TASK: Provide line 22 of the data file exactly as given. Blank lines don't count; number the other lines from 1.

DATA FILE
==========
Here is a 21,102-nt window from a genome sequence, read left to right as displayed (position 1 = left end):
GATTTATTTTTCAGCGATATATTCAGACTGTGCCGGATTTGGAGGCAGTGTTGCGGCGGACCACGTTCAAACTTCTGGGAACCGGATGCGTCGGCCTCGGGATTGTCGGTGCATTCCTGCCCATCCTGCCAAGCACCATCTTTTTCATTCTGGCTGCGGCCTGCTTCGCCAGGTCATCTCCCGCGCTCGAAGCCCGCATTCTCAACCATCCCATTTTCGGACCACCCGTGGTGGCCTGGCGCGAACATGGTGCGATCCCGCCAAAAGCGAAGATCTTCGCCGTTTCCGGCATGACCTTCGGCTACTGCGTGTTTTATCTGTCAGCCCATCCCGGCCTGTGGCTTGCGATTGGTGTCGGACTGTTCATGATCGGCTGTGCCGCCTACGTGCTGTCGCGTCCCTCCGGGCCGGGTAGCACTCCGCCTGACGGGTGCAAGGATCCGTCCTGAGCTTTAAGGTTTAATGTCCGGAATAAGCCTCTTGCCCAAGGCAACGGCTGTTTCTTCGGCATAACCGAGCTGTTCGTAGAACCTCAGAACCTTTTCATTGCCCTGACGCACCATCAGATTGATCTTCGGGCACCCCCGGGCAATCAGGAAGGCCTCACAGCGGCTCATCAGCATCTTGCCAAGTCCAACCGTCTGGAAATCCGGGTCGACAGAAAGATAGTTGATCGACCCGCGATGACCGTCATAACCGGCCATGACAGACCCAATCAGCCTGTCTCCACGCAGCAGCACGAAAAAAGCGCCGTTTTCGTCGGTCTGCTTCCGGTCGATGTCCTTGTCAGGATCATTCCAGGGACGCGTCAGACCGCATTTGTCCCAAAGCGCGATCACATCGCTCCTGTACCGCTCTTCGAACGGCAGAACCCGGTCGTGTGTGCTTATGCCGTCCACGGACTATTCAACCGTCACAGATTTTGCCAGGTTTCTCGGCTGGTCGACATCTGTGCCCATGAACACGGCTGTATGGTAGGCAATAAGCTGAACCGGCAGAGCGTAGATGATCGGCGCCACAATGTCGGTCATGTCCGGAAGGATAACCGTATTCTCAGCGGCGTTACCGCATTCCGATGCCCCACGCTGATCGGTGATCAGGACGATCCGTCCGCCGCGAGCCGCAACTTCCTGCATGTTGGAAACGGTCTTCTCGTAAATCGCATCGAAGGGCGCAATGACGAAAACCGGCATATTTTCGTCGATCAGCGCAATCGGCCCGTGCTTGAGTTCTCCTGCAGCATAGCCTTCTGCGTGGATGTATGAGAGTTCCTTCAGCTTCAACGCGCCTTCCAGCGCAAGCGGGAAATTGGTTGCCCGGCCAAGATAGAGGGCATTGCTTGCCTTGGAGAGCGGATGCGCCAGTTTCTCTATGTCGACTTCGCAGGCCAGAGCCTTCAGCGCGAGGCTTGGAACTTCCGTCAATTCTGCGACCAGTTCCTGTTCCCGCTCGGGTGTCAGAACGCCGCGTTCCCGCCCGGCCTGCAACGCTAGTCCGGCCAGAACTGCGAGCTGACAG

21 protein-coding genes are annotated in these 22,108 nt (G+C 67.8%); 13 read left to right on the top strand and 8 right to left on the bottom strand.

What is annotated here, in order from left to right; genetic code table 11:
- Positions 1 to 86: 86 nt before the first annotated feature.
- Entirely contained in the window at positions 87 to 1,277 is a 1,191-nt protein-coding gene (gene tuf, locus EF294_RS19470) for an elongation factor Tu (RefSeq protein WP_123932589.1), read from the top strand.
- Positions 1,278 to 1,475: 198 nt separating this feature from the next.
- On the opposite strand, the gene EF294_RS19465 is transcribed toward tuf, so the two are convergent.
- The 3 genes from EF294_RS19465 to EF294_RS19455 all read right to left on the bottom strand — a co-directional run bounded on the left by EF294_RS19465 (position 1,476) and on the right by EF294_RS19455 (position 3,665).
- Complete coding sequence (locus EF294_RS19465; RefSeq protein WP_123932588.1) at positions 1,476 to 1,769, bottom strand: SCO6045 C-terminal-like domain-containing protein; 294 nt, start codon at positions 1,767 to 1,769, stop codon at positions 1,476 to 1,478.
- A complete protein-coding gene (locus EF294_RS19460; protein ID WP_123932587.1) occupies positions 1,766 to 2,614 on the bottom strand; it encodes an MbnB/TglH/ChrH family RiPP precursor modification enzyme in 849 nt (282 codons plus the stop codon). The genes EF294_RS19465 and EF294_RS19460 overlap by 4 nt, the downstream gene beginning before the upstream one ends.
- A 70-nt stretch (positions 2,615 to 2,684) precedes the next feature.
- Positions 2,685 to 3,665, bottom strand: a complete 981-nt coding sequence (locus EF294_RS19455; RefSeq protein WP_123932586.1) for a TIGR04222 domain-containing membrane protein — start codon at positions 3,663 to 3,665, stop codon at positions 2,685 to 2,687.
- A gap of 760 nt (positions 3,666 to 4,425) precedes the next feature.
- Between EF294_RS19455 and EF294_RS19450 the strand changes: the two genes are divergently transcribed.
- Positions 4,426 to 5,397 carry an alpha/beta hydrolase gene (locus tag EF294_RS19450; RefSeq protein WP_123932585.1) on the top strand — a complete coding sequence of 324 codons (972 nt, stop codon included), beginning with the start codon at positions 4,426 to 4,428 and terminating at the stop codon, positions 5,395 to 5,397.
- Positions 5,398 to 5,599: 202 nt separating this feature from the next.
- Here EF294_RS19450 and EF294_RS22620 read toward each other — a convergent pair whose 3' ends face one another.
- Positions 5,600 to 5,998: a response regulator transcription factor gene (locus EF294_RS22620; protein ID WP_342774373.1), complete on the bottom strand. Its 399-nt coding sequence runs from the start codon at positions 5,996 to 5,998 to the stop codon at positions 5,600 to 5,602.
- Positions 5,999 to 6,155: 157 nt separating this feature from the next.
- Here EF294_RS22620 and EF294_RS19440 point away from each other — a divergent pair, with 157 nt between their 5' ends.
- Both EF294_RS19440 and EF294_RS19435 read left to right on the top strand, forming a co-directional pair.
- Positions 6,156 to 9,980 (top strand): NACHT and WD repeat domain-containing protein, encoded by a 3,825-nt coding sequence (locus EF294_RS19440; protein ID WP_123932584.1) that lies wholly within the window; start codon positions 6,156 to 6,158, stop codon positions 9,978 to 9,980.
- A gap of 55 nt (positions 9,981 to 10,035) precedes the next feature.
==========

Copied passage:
- Both EF294_RS19440 and EF294_RS19435 read left to right on the top strand, forming a co-directional pair.